Central office (CO) dial tone, sometimes referred to as hard dial tone, is provided by the CO switch to a terminal device. When the dial tone is seized, the user is free to dial a telephone number. See also CO.
A low, steady tone in a telephone receiver indicating that a number may be dialed.
A buzzing or humming sound indicating to the user of a telephone that the line is open and a number may be dialed.
An audible signal indicating that a telephone set is connected to a telephone switching system that is available to process an outgoing call.
PBX dial tone, sometimes referred to as internal dial tone or soft dial tone, is provided to a PBX station indicating that the PBX switch is available.The user is then free to dial an internal PBX station number. If the target telephone number is an external number, the user must dial an access code in order to gain access to an external trunk connected to the public switched telephone network (PSTN). See also PBX and PSTN.The conventional access code is nine (9) in the United States and Canada, and zero (0) in most other countries.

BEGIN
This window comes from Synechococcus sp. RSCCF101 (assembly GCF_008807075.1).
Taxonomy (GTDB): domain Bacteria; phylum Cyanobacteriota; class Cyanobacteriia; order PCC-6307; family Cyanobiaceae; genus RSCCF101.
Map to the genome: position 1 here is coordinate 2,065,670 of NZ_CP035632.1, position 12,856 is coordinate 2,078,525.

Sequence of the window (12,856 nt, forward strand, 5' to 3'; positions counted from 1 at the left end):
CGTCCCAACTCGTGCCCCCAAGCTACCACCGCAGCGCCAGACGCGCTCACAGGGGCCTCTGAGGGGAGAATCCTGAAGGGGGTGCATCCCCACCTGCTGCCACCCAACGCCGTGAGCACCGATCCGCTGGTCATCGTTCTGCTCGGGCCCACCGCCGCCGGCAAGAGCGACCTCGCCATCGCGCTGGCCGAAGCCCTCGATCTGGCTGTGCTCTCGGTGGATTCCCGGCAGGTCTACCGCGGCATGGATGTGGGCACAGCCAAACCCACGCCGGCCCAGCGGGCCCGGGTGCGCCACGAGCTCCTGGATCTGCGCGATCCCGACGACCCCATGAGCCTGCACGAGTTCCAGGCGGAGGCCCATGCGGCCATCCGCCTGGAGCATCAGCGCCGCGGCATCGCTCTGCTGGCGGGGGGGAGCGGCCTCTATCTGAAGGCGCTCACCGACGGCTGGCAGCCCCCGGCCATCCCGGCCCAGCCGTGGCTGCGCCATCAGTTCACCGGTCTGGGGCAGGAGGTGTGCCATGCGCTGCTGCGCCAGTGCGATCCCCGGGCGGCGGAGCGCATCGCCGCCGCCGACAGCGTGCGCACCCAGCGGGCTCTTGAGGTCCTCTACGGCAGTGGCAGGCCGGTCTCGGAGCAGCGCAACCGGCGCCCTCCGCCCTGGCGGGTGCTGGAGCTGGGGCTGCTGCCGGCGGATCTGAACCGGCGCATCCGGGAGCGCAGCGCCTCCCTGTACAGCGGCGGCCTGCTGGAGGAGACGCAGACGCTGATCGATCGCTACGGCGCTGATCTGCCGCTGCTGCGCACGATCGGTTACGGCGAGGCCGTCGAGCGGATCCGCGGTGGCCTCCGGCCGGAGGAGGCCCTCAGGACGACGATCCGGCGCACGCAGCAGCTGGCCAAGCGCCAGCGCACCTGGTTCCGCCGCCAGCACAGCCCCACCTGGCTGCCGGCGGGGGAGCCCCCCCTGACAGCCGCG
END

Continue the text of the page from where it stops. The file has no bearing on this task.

Stutter, or stuttered, dial tone is dial tone interrupted by short, regular periods of silence, and is used by some centrex and PBX systems as a message indicator, typically indicating that a voice message has been deposited in a voice mailbox either integrated with or interfaced directly to the system. Stuttered dial tone also is often used to confirm that a feature, such as call forwarding, has been activated or deactivated. See also call forwarding, centrex, and PBX.